Our goal will be to house her with another bear cub through her stay at PAWS. This will allow her to bond with her own kind, learn the necessary bear skills for her future life and take away a little bit of the loneliness we can only assume she feels being away from her mother in the wild. As cute as she is, we rehabilitate all our bear cubs with a hands-off approach, allowing the cubs to be returned back to the wild as independent, truly wild members of their population.

Watch this video clip of the cub being examined by PAWS Wildlife Center's veterinary team.

In the video: The PAWS Wildlife Center veterinary team examines the health of the bear cub's eyes, mouth and ears, then observes her ability to walk on her own.

Like those puppies who are still growing into their feet, teaching kids always leaves me smiling, laughing, and full of warm-fuzzies. I spend my work week making new friends, listening to heart-warming stories, visiting numerous classrooms (sometimes even with my therapy dog Abby), and developing fun hands-on activities to teach kids about how cool animals really are.

Jealous yet? Maybe not, but take my word for it – being a humane educator is an awesome job.

The goal of PAWS' humane education program is to teach kids to appreciate, respect and help animals. Most children love animals, so animal welfare issues are the perfect vehicle to teach children about compassion and responsibility. It’s pretty clever if you ask me.

I recently received an e-mail from a teacher that perfectly illustrates the impact one visit can have on a classroom:

ONEisFUN Hi Tiffany and Abby,

Thanks again for the visit! We are working on our posters. [Click photo see the students' work larger.]

Over the long weekend (this past weekend)...THREE of my kids had their dogs spayed/neutered!

One of them is a Spanish-speaking family and it was only because of the lessons here at school that the 2nd grader was able to inform his parents about the importance of neutering their dog.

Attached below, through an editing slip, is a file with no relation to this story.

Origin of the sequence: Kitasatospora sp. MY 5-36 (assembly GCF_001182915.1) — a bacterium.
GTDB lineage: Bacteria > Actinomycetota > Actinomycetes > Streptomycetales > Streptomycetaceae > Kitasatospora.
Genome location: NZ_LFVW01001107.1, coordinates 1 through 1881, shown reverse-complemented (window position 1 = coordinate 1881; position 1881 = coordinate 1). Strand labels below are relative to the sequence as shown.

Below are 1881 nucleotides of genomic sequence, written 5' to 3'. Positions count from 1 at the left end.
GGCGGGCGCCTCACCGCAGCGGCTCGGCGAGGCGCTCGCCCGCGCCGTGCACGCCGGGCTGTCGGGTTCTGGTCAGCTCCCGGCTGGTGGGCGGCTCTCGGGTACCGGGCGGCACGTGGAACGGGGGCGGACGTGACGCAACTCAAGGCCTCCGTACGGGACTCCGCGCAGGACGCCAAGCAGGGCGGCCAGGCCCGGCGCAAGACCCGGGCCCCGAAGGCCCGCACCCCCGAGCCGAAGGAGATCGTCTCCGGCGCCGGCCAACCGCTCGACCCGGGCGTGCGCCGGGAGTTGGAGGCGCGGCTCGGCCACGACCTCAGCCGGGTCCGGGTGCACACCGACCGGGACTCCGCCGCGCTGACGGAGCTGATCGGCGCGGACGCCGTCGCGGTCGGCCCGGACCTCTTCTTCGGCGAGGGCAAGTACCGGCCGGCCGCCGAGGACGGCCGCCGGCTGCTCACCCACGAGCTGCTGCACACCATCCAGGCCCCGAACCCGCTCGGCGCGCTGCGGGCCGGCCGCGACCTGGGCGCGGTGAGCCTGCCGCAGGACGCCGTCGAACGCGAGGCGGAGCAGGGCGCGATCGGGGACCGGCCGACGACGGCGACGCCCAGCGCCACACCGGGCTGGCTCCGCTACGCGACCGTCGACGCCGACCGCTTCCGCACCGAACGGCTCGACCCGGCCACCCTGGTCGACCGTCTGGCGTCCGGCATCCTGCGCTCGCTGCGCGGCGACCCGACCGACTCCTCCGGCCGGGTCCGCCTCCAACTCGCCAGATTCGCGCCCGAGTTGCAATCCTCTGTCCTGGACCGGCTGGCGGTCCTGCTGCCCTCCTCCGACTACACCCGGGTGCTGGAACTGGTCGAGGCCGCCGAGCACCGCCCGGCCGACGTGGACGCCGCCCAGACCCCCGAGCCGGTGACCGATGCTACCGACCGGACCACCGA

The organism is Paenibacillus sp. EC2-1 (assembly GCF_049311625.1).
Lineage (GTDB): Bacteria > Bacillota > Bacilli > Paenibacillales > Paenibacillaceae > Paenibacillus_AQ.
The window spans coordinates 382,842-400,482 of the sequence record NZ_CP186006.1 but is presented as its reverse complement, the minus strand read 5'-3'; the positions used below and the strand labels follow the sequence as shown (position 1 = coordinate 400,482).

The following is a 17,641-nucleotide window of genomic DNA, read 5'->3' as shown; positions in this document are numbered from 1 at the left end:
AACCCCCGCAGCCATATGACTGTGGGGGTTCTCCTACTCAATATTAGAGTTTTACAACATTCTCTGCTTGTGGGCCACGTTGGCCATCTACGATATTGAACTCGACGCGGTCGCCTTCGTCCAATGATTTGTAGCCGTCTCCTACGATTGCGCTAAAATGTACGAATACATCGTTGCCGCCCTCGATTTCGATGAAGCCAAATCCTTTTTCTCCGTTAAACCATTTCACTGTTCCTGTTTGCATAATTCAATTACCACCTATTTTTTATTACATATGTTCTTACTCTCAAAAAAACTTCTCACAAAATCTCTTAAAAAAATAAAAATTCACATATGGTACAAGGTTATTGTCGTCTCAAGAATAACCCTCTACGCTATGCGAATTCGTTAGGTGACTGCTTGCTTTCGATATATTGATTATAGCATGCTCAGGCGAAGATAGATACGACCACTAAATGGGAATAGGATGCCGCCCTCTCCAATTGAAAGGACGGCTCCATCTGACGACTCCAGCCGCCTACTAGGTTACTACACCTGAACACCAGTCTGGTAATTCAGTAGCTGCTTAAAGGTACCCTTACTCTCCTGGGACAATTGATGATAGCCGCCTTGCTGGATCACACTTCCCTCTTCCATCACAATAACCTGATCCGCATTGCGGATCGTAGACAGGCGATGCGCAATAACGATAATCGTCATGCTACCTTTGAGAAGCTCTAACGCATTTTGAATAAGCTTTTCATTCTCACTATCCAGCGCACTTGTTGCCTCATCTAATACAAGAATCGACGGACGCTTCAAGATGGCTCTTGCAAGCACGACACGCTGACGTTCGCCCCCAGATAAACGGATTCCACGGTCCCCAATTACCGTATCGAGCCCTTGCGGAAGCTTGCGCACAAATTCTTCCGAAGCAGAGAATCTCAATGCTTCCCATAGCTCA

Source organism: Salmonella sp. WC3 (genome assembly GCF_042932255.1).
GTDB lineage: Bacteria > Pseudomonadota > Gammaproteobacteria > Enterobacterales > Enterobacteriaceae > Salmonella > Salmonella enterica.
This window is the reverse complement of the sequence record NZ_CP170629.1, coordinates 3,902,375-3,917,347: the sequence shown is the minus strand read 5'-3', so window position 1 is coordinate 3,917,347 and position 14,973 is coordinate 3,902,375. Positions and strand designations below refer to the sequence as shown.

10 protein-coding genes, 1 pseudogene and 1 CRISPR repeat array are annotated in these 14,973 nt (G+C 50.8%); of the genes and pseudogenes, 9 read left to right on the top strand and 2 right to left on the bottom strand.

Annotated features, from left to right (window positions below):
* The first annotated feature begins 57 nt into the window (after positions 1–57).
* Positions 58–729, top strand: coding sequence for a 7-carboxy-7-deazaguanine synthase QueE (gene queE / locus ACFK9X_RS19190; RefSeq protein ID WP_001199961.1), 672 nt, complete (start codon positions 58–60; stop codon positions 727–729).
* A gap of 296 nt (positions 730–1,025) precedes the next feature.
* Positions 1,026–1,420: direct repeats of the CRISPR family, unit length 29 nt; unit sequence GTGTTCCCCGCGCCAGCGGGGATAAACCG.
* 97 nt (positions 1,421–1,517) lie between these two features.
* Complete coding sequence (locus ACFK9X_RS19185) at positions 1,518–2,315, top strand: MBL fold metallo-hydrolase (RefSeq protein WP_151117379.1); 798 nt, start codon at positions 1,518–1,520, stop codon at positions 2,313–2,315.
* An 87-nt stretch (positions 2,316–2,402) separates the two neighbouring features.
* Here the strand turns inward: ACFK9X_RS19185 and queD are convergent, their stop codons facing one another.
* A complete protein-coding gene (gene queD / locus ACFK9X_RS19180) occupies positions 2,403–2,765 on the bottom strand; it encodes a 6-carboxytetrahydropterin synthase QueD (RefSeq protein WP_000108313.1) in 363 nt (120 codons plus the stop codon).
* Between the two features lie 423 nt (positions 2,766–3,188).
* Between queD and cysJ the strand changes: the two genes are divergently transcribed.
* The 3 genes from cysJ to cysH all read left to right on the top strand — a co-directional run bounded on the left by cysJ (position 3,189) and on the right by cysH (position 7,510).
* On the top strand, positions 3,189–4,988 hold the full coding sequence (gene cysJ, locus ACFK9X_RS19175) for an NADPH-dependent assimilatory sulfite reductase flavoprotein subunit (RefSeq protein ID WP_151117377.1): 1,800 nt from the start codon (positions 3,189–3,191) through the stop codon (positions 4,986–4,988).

I nearly cried! It was such a beautiful thing! He was so proud that his parents listened to the knowledge that he brought home.

AND a first grader in my class adopted a cat from PAWS over the weekend.


I love my job, wouldn’t you? I look forward to sharing more kid-inspired stories with you soon!

Ever heard of “crush” videos? How about as they relate to animal cruelty? If you’ve got a horrible image going in your mind, you won’t believe that creating and selling these videos are now legal again. Are you appalled? I know I was when I read about it. 

This April, the U.S. Supreme Court overturned a 10-year federal law that made it illegal to create and sell these brutal “crush” videos of torture on defenseless animals.

A cute kitten safe at PAWS So what can you do?

Simply enter your state and zip and use the message below to ask your U.S. Representative to co-sponsor and support H.R. 5092 amending the Crush Act. It’s important to personalize the subject line and add polite, personal touches to the email below. Congress gets a ton of email so we need to get yours noticed. 

Dear (Your Representative’s Name),

As your constituent, I’m asking you to co-sponsor and support H.R. 5092 amending the Crush Act if you have not already done so.

Before a 1999 law was enacted, approximately 3,000 horrifying “crush" videos were available, selling for up to $300 apiece. Those videos (entailing acts such as women in high-heeled shoes impaling and torturing small animals) disappeared soon after the law was passed.

I hope you will work to get H.R. 5092 enacted amending the Crush Act so that we can once again ban this kind of intentional torture of defenseless animals for the sake of profit.

(Your name, phone number and home address)

Research shows people who abuse animals are more likely to be violent toward other people. These “crush” videos not only cause horrible animal suffering, but they promote violence to both animals and humans.